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What Safety Plans Does Uganda And Communities Have For Survivors Of Intimate Partner Violence?

By Baluku Matayo

The press and social media has been running stories of how Moses Muhangi of NamasubaWakiso District killed his lover and a mother of their two children Josephine Nambogo. This is just a tip of iceberg to demonstrate the forms and consequences of intimate partner violence (IPV) occurring among couples.  According to Word Health Organization, IPV is one of the most common forms of violence against women and includes physical, sexual, and emotional abuse and controlling behaviors by an intimate partner. In Uganda, 60% of ever-married women have experienced at least one form IPV. Some have even died in the process.

The one question people often ask of survivors of domestic violence is: “Why do/did you stay in an abusive relationship?” Why doesn’t she just leave?” Sometimes the question is meant as an honest inquiry.  However, often it is spoken with an undercurrent of hostility or disbelief—sendinga message that women who stay in abusive relationships are somehow to blame for their abuse. This is not often the case, and unless there is an understanding of these factors, the fight against violence against women remains incomplete.

To begin with, no woman ever wants her marriage not to work. Nearly all survivors of domestic violence will tell us this. One of the reasons they will remain in this relationship is fear. Fear for the public perception that she didn’t do enough to keep her marriage; fear that the partner will spread horrible rumors about her; fear that the partner might hunt her down and kill her and many other fears.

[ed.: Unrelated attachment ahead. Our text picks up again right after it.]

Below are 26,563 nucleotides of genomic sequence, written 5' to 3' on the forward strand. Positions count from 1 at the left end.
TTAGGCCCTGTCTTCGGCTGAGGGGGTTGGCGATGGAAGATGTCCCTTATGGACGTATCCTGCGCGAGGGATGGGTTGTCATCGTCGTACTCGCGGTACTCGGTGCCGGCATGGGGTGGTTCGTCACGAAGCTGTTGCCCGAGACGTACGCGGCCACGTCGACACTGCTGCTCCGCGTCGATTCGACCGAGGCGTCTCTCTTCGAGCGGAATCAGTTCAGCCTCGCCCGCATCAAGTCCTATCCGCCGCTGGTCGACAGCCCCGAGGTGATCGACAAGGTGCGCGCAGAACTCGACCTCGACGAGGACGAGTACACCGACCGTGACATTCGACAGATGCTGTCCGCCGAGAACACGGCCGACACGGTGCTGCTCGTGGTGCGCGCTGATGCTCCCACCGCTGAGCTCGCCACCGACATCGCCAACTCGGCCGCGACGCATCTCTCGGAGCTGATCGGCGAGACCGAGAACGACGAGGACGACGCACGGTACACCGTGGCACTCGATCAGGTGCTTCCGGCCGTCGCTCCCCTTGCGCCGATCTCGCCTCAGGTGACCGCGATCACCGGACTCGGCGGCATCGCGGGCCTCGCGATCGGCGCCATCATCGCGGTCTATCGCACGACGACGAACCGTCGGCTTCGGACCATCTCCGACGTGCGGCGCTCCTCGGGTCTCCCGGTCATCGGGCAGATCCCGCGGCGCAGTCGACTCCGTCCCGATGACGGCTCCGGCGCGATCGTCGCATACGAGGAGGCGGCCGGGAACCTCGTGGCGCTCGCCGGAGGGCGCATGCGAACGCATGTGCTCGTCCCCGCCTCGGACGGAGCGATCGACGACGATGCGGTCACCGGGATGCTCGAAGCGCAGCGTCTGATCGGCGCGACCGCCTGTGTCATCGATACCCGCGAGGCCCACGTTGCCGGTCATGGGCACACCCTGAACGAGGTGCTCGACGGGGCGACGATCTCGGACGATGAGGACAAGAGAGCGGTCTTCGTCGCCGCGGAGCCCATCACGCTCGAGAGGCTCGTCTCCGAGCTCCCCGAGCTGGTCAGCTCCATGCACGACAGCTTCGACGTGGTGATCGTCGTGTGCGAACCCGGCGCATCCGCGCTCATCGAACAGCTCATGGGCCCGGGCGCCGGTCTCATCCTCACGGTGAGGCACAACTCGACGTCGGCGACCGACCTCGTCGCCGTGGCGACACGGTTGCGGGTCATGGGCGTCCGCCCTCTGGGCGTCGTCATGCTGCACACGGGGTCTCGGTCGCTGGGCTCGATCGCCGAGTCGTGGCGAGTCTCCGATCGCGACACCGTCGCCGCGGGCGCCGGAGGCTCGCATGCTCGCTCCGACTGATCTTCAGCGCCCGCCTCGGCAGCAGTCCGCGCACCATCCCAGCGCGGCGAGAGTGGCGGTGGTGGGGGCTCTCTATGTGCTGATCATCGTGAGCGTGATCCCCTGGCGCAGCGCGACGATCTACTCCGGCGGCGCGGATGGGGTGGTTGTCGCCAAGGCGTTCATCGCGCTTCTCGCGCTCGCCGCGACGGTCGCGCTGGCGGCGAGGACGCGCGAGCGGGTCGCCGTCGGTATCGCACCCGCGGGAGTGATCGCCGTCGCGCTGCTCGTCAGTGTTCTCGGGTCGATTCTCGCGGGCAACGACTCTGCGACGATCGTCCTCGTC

The other reason is concerns about the children. Every mother has a special attachment to her children that it can never be an easy decision to ‘abandon’ them. The abused woman might also be deeply attached to her partner. The attachment might evolve from the marriage vows they made to each other, the religious beliefs about divorce, or the past good moments. Some women may be economically dependent on their partners that they can’t imagine a life without the husband. She keeps hoping for change.

Some of our cultures tend to send the message that a woman’s value depends on her being in a relationship.  Women without partners tend to be devalued, worse still if they divorced. Some women are taught that how it’s their responsibility to maintain the relationship and support their partners, so they may feel guilty about leaving or feel they have “failed.”  Consequently, wife-beating is, in some communities, taken as normal and acceptable. And as a result, many people turn a “deaf ear” to marital violence and believe that what goes on behind closed doors is a “private matter.”

That said, Josephine had overcome all these and many other barriers. She had left her abusive husband and re-located to her parents’ home, only to be killed at the gate by the very husband she had run away from. This brings a question into the equation: what safety plans do we have for survivors of violence against women?  


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